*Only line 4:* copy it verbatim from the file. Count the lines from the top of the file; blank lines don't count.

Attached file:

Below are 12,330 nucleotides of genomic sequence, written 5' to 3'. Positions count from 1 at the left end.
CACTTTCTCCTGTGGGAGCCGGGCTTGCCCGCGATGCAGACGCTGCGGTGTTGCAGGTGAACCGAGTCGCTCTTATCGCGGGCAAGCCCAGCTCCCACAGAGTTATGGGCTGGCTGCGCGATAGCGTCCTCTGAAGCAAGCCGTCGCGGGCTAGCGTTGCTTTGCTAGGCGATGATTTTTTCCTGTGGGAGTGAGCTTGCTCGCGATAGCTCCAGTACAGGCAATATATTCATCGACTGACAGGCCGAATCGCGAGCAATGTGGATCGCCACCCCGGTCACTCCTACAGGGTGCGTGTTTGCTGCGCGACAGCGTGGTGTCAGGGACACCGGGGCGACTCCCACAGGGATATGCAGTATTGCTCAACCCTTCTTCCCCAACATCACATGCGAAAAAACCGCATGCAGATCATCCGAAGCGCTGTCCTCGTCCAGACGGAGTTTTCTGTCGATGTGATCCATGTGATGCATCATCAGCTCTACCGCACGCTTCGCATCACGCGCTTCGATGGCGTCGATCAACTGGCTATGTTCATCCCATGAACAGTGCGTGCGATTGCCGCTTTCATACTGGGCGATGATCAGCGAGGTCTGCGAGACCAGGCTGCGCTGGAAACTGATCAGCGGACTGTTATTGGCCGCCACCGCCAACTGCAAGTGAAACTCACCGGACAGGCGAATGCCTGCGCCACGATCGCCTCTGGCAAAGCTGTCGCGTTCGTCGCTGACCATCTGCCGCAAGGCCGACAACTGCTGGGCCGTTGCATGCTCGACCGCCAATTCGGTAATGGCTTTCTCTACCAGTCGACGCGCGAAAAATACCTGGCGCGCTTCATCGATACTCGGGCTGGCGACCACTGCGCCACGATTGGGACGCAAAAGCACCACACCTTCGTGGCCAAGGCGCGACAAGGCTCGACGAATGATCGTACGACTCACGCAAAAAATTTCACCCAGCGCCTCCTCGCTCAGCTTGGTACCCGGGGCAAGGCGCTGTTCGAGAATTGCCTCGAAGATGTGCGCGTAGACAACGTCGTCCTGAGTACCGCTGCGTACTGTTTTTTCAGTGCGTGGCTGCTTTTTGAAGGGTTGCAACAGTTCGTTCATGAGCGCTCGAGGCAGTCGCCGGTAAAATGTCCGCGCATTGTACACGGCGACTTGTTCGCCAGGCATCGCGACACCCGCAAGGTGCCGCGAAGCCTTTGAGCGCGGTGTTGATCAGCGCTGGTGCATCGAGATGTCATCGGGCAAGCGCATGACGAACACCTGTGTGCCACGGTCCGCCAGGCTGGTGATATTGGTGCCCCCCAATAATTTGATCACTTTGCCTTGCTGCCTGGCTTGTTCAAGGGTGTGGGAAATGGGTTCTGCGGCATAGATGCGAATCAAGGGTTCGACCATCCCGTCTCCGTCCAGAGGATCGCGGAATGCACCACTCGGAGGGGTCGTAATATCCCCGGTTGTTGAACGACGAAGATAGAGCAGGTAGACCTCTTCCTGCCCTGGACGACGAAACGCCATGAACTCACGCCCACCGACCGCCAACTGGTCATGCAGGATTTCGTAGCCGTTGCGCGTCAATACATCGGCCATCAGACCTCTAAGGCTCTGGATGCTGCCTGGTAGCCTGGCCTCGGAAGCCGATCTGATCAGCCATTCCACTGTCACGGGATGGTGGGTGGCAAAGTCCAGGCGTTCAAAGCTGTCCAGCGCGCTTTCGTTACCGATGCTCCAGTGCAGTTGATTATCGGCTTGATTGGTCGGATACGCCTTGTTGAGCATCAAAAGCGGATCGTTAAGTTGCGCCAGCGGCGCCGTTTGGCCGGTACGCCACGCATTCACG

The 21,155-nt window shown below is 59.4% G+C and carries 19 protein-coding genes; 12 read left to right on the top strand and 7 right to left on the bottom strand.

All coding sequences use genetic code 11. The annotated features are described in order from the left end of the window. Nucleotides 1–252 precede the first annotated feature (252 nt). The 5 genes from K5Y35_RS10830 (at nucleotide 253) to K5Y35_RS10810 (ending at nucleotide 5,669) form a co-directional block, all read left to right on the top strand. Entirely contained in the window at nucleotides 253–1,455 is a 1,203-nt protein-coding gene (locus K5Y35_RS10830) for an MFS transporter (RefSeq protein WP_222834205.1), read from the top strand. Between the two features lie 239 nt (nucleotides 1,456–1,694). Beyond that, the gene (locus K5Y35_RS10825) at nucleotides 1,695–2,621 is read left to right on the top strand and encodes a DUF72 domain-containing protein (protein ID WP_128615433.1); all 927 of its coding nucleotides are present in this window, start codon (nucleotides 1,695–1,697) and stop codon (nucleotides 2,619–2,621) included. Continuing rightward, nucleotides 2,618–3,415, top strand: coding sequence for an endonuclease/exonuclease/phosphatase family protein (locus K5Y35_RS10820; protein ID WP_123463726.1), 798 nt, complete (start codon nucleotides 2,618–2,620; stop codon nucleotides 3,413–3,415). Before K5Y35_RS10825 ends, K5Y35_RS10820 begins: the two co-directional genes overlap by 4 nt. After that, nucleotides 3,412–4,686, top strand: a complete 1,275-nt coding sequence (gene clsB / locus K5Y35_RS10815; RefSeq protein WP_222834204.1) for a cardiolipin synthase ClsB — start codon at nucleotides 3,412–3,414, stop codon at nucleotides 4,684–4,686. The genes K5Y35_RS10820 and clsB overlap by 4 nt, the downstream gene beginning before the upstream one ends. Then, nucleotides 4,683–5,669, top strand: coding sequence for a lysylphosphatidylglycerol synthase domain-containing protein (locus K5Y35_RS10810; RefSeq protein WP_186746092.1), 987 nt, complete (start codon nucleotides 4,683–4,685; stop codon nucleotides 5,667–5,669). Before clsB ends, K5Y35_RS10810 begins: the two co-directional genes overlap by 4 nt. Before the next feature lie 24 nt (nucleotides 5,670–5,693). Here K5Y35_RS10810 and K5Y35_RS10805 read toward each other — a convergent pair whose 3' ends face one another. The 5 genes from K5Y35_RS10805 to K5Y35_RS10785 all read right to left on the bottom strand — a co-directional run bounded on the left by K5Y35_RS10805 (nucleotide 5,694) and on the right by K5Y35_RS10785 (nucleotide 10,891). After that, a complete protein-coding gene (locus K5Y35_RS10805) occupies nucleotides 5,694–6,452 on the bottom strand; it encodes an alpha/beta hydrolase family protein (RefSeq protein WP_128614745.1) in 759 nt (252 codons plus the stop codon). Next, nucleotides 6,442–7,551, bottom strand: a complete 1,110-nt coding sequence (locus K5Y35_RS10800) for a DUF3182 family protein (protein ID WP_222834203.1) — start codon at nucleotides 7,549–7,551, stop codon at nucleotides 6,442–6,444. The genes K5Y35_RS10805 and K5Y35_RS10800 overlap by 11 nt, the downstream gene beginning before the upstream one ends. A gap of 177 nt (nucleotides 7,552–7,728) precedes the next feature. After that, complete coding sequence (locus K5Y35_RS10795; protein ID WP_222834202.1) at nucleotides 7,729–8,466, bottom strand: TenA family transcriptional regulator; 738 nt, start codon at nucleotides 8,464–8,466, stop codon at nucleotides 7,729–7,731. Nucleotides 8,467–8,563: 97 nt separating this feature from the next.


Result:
All coding sequences use genetic code 11. The annotated features are described in order from the left end of the window. Nucleotides 1–252 precede the first annotated feature (252 nt). The 5 genes from K5Y35_RS10830 (at nucleotide 253) to K5Y35_RS10810 (ending at nucleotide 5,669) form a co-directional block, all read left to right on the top strand. Entirely contained in the window at nucleotides 253–1,455 is a 1,203-nt protein-coding gene (locus K5Y35_RS10830) for an MFS transporter (RefSeq protein WP_222834205.1), read from the top strand. Between the two features lie 239 nt (nucleotides 1,456–1,694). Beyond that, the gene (locus K5Y35_RS10825) at nucleotides 1,695–2,621 is read left to right on the top strand and encodes a DUF72 domain-containing protein (protein ID WP_128615433.1); all 927 of its coding nucleotides are present in this window, start codon (nucleotides 1,695–1,697) and stop codon (nucleotides 2,619–2,621) included. Continuing rightward, nucleotides 2,618–3,415, top strand: coding sequence for an endonuclease/exonuclease/phosphatase family protein (locus K5Y35_RS10820; protein ID WP_123463726.1), 798 nt, complete (start codon nucleotides 2,618–2,620; stop codon nucleotides 3,413–3,415). Before K5Y35_RS10825 ends, K5Y35_RS10820 begins: the two co-directional genes overlap by 4 nt. After that, nucleotides 3,412–4,686, top strand: a complete 1,275-nt coding sequence (gene clsB / locus K5Y35_RS10815; RefSeq protein WP_222834204.1) for a cardiolipin synthase ClsB — start codon at nucleotides 3,412–3,414, stop codon at nucleotides 4,684–4,686. The genes K5Y35_RS10820 and clsB overlap by 4 nt, the downstream gene beginning before the upstream one ends. Then, nucleotides 4,683–5,669, top strand: coding sequence for a lysylphosphatidylglycerol synthase domain-containing protein (locus K5Y35_RS10810; RefSeq protein WP_186746092.1), 987 nt, complete (start codon nucleotides 4,683–4,685; stop codon nucleotides 5,667–5,669). Before clsB ends, K5Y35_RS10810 begins: the two co-directional genes overlap by 4 nt. Before the next feature lie 24 nt (nucleotides 5,670–5,693). Here K5Y35_RS10810 and K5Y35_RS10805 read toward each other — a convergent pair whose 3' ends face one another. The 5 genes from K5Y35_RS10805 to K5Y35_RS10785 all read right to left on the bottom strand — a co-directional run bounded on the left by K5Y35_RS10805 (nucleotide 5,694) and on the right by K5Y35_RS10785 (nucleotide 10,891). After that, a complete protein-coding gene (locus K5Y35_RS10805) occupies nucleotides 5,694–6,452 on the bottom strand; it encodes an alpha/beta hydrolase family protein (RefSeq protein WP_128614745.1) in 759 nt (252 codons plus the stop codon). Next, nucleotides 6,442–7,551, bottom strand: a complete 1,110-nt coding sequence (locus K5Y35_RS10800) for a DUF3182 family protein (protein ID WP_222834203.1) — start codon at nucleotides 7,549–7,551, stop codon at nucleotides 6,442–6,444. The genes K5Y35_RS10805 and K5Y35_RS10800 overlap by 11 nt, the downstream gene beginning before the upstream one ends. A gap of 177 nt (nucleotides 7,552–7,728) precedes the next feature. After that, complete coding sequence (locus K5Y35_RS10795; protein ID WP_222834202.1) at nucleotides 7,729–8,466, bottom strand: TenA family transcriptional regulator; 738 nt, start codon at nucleotides 8,464–8,466, stop codon at nucleotides 7,729–7,731. Nucleotides 8,467–8,563: 97 nt separating this feature from the next.